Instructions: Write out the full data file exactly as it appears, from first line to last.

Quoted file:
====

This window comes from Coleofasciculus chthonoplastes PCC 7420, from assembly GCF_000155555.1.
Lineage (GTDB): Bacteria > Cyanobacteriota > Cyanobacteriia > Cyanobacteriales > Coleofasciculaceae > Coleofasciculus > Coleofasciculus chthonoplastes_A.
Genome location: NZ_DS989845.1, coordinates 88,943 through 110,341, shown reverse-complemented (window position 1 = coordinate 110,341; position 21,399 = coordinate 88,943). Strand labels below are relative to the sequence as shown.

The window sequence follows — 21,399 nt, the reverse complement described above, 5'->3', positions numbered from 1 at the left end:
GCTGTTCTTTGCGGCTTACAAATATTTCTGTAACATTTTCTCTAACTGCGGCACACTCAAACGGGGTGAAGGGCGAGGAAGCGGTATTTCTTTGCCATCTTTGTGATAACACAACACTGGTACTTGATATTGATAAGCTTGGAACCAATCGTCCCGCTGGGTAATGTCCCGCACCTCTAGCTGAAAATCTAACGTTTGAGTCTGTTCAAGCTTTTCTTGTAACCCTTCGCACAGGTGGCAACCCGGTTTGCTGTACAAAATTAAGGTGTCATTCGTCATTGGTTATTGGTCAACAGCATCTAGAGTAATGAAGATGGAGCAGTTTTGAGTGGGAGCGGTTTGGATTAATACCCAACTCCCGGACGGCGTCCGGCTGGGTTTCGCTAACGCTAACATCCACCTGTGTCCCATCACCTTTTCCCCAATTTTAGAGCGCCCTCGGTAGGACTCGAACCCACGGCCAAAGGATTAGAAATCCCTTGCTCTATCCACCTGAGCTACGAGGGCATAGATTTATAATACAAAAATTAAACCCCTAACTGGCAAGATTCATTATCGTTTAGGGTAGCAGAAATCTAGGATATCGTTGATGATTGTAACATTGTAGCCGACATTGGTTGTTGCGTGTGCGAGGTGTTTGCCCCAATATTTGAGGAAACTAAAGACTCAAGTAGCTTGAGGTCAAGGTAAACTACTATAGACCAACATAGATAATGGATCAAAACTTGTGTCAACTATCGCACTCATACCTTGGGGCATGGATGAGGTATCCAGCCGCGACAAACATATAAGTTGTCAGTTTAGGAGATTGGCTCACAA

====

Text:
This window comes from Coleofasciculus chthonoplastes PCC 7420, from assembly GCF_000155555.1.
Lineage (GTDB): Bacteria > Cyanobacteriota > Cyanobacteriia > Cyanobacteriales > Coleofasciculaceae > Coleofasciculus > Coleofasciculus chthonoplastes_A.
Genome location: NZ_DS989845.1, coordinates 88,943 through 110,341, shown reverse-complemented (window position 1 = coordinate 110,341; position 21,399 = coordinate 88,943). Strand labels below are relative to the sequence as shown.

The window sequence follows — 21,399 nt, the reverse complement described above, 5'->3', positions numbered from 1 at the left end:
GCTGTTCTTTGCGGCTTACAAATATTTCTGTAACATTTTCTCTAACTGCGGCACACTCAAACGGGGTGAAGGGCGAGGAAGCGGTATTTCTTTGCCATCTTTGTGATAACACAACACTGGTACTTGATATTGATAAGCTTGGAACCAATCGTCCCGCTGGGTAATGTCCCGCACCTCTAGCTGAAAATCTAACGTTTGAGTCTGTTCAAGCTTTTCTTGTAACCCTTCGCACAGGTGGCAACCCGGTTTGCTGTACAAAATTAAGGTGTCATTCGTCATTGGTTATTGGTCAACAGCATCTAGAGTAATGAAGATGGAGCAGTTTTGAGTGGGAGCGGTTTGGATTAATACCCAACTCCCGGACGGCGTCCGGCTGGGTTTCGCTAACGCTAACATCCACCTGTGTCCCATCACCTTTTCCCCAATTTTAGAGCGCCCTCGGTAGGACTCGAACCCACGGCCAAAGGATTAGAAATCCCTTGCTCTATCCACCTGAGCTACGAGGGCATAGATTTATAATACAAAAATTAAACCCCTAACTGGCAAGATTCATTATCGTTTAGGGTAGCAGAAATCTAGGATATCGTTGATGATTGTAACATTGTAGCCGACATTGGTTGTTGCGTGTGCGAGGTGTTTGCCCCAATATTTGAGGAAACTAAAGACTCAAGTAGCTTGAGGTCAAGGTAAACTACTATAGACCAACATAGATAATGGATCAAAACTTGTGTCAACTATCGCACTCATACCTTGGGGCATGGATGAGGTATCCAGCCGCGACAAACATATAAGTTGTCAGTTTAGGAGATTGGCTCACAA